This was how you took in a show, back in the day. It was like going to the matinee now, only instead of watching Jeremy Renner pout in front of a shaky camera, you had the kids stick their unshielded little faces out over a bowl of automotive trauma and told them to inhale the heady fumes of gasoline and jungle predator.

Lion Dromes originally started as a spinoff of the Globes of Death, but of course, driving sideways in defiance of how everything should be wasn’t entertaining enough for the discerning automotive hooligan of yesteryear. So they added lions, naturally. Makes perfect sense: What’s better than oddly stoic men in severe suits bolting small lions to tiny cars and trying to outrace a million years of primal, murderous instinct … sideways?


That’s easy! Hot women and giant lions bolted to tiny cars and flinging haphazardly about a little wooden arena!


Our forefathers were so jaded by the rampant, unchained awesomeness of day-to-day life that they looked at motor vehicles defying gravity with zero safety measures and stifled a yawn. Then they politely requested that the show owners mix some comely lasses and apex predators into the Bowl of Death to really earn that nickel admission fee.

I know that we, as a species, have come a long way since then: We have established such important concepts as “human rights” and “respect for animals” and “basic, rational safety measures” in our modern society. And that’s great. Wonderful. But maybe it’s time we all stopped and asked ourselves: Is it worth what we gave up? Is it worth the total and complete absence of angry lions doing sweet motorcycle tricks in our lives?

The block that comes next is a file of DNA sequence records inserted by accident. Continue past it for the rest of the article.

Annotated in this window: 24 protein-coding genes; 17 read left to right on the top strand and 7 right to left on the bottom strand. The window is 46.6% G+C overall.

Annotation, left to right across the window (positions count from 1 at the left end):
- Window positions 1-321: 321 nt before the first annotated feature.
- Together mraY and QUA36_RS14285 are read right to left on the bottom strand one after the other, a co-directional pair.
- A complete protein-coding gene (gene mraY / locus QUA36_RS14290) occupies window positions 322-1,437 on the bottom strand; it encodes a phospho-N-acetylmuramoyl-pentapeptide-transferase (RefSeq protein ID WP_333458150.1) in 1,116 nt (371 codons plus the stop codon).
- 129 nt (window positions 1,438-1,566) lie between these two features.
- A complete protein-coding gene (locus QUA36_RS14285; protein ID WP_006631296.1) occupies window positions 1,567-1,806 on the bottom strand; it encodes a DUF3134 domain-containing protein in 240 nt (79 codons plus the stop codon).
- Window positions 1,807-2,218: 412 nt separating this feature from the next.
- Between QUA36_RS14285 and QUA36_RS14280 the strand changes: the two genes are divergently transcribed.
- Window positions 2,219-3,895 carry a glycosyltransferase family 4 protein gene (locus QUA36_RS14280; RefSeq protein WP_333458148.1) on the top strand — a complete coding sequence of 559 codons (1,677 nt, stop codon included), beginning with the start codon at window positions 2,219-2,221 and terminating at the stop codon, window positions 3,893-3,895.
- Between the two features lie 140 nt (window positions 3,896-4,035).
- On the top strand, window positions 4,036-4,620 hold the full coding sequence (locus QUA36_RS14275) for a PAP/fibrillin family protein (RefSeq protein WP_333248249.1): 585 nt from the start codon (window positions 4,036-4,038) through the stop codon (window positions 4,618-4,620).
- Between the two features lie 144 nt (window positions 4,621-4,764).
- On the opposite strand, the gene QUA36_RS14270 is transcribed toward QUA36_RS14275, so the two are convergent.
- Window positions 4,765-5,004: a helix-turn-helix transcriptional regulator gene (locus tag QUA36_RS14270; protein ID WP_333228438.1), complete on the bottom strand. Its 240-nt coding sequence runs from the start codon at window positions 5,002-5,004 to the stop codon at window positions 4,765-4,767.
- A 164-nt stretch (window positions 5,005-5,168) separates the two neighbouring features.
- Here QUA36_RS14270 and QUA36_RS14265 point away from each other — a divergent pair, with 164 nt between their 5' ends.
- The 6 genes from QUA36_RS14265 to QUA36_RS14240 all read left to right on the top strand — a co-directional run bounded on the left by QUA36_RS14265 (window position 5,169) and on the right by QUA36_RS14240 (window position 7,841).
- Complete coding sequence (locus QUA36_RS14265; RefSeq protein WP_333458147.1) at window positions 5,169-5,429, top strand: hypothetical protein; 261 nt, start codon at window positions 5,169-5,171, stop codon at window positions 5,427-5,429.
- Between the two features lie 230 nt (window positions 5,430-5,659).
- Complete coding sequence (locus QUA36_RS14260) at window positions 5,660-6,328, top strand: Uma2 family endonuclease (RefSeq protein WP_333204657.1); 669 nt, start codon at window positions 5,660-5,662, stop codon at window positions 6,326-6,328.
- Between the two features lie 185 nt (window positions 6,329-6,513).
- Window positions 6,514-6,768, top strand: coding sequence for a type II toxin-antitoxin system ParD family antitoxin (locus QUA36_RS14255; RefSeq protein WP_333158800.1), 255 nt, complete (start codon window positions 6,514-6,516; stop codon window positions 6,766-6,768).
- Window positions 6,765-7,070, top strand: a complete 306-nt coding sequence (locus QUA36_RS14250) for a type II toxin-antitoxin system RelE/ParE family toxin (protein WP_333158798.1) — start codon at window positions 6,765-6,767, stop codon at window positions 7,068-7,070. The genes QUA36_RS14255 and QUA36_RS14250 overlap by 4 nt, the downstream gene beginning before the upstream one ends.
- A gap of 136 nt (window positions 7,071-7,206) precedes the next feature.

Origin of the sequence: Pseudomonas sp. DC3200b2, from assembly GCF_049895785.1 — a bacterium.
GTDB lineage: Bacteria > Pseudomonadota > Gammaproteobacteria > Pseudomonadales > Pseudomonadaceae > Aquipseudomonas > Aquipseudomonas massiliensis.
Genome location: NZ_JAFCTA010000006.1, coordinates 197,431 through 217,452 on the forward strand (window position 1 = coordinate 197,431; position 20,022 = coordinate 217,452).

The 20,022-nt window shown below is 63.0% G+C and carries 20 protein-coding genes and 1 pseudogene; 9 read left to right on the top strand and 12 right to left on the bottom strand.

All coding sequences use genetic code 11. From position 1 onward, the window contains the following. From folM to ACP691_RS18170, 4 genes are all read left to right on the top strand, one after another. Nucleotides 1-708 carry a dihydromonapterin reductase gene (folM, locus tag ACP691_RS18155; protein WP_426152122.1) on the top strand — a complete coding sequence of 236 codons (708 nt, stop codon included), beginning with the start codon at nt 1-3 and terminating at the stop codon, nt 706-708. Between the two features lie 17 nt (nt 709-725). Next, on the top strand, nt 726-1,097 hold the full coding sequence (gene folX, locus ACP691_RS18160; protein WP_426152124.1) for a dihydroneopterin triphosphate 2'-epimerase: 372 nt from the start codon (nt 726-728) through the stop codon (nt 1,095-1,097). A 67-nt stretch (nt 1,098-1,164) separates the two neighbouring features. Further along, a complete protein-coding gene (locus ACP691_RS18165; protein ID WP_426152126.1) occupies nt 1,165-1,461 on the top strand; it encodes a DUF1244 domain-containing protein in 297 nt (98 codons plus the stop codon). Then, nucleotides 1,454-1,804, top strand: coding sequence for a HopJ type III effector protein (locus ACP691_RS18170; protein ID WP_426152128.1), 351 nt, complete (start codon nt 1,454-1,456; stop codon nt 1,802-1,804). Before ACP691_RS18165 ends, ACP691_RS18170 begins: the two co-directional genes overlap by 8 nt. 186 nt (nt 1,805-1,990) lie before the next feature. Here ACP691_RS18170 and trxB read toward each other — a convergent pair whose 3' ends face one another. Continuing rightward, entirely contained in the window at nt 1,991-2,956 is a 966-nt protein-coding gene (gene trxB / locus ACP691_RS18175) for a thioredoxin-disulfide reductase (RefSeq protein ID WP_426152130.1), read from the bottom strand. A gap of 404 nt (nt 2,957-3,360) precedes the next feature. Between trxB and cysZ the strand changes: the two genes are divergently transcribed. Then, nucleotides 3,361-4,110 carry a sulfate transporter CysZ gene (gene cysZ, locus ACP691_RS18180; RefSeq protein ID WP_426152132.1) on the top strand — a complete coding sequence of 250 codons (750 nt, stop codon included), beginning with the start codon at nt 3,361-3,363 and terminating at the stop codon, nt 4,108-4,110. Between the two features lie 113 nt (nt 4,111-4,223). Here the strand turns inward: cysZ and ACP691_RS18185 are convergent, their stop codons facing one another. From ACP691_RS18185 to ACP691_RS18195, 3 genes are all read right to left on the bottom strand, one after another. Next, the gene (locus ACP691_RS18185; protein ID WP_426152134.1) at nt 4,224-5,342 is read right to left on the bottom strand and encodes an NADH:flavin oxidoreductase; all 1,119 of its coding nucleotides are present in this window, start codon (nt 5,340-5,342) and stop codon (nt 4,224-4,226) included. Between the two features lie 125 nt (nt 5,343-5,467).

I humbly posit that it is not.

Unseen Projects

In my old backup folder, I just found what scientists are estimating to be “a bunch” of old articles for projects, sites and publications that are no longer with us. Unless you’re a Brockway super-fan, you haven’t seen these before (and to all my Brockway super-fans — hi, me!).

Now, bear in mind that some of these were from my early days in writing, some of them were written under duress from corporate overlords, and some of them just never saw publication for a damn good reason. You have been warned. Away we go.

Cut Material from The Unnoticeables

This is cut material from The Unnoticeables, the first book in my upcoming urban fantasy trilogy from Tor. The book itself won’t be out until June, 2015, with each installment to follow a year after. There wasn’t a whole lot directly cut from the book, which has to be a good sign, right? However, this section was in the first chapter and interrupted the flow a bit. “But Robert,” you say “this makes very little sense out of context.” To which I reply: “Why do you gotta be such a jerk all the time?” And then I sniffle a little bit. You monster.

The exact methods vary, from person to person: I had seen the angels before, but the first man I saw solved was a conductor named Harold, back in Lisbon.